The principles that rule this blog

Principles that will govern my thoughts as I express them here (from my opening statement):

  • Freedom of the individual should be as total as possible, limited only by the fact that nobody should be free to cause physical injury to another, or to deprive another person of his freedoms.
  • Government is necessary primarily to provide those services that private enterprise won't, or won't at a price that people can afford.
  • No person has a right to have his own beliefs on religious, moral, political, or other controversial issues imposed on others who do not share those beliefs.

I believe that Abraham Lincoln expressed it very well:

“The legitimate object of government is to do for a community of people whatever they need to have done, but cannot do, at all, or cannot
so well do, for themselves — in their separate, individual capacities.”

Comments will be invited, and I will attempt to reply to any comments that are offered in a serious and non-abusive manner. However, I will not tolerate abusive or profane language (my reasoning is that this is my blog, and so I can control it; I wouldn't interfere with your using such language on your own!)

If anyone finds an opinion that I express to be contrary to my principles, they are welcome to point this out. I hope that I can make a rational case for my comments. Because, in fact, one label I'll happily accept is rationalist.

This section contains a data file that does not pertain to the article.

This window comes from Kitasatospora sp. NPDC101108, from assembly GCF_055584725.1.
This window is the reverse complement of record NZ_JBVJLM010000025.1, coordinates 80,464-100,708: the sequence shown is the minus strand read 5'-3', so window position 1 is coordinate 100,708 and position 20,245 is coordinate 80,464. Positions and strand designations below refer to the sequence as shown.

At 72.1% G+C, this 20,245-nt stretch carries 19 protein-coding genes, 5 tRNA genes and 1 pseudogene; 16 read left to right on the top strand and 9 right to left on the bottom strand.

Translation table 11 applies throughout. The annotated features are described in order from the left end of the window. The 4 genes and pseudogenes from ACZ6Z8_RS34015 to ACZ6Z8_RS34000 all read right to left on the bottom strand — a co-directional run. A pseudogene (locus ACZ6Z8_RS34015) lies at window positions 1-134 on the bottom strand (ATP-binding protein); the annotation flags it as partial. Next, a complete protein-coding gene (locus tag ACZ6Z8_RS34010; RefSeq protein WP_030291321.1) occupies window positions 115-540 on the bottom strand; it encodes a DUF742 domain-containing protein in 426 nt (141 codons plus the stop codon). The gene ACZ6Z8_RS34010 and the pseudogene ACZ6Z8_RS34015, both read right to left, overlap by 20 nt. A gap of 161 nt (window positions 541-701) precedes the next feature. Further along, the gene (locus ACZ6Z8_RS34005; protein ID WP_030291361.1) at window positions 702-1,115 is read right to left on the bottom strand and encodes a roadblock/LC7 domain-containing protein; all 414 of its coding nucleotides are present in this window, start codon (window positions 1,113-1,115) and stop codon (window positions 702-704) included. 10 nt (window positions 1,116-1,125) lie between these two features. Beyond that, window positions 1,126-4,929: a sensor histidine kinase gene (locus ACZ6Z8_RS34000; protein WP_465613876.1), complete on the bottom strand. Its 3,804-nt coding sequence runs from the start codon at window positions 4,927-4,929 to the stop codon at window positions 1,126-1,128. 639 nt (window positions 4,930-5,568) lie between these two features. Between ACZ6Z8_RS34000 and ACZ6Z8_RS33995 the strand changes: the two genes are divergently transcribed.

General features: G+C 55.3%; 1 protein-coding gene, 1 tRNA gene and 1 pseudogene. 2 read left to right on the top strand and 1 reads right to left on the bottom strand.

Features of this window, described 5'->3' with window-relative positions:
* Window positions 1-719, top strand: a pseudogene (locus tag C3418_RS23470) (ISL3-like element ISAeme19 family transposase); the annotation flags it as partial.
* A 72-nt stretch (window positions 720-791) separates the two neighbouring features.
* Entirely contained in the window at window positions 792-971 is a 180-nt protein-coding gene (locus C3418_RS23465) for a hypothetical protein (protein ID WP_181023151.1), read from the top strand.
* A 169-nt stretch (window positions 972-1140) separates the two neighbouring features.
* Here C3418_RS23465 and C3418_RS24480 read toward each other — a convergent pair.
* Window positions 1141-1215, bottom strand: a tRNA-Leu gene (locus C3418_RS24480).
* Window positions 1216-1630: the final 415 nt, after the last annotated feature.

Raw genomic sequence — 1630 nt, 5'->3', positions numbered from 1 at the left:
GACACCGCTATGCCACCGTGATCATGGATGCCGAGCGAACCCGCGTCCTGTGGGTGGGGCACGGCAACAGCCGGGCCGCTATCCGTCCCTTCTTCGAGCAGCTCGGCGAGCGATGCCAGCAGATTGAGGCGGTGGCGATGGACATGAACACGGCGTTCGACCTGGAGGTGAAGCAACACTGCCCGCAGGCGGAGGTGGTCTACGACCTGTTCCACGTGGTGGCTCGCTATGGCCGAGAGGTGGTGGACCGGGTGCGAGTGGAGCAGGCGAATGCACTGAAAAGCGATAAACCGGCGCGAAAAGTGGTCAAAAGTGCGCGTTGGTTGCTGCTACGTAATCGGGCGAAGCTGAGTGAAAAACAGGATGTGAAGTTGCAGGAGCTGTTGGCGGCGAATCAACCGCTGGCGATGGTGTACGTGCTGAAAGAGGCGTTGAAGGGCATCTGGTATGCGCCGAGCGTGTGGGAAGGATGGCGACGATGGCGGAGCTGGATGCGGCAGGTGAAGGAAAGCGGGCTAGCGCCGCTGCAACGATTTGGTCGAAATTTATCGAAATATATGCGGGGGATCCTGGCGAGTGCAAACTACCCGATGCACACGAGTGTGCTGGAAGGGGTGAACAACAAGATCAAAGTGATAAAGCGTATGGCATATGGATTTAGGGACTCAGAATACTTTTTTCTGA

Thursday, December 10, 2009

Abortion and the health care bill

Interesting that the health care bill may founder on the issue of funding for abortions. Frankly, I don't care much one way or the other on this issue, but if it gets to the point where Ben Nelson won't vote for it because it allows Federal funds to be used in a way that indirectly pays for abortions, and it stops the bill from going through, while other Democrats won't vote for it if the Stupak proviso is added, great! It stops the bill, which is what needs to be done!

The bad things in the bill have nothing to do with abortions, of all — the requirement that you must buy insurance or pay a fine, and the "public option" (which the Senate has weakened so it looks satisfactory, but what a Senate/House conference might do I can't predict): these are the gross evils of this bill. But if it's abortion that kills the bill in its tracks, so be it. I don't really care why it fails, only that it fails.

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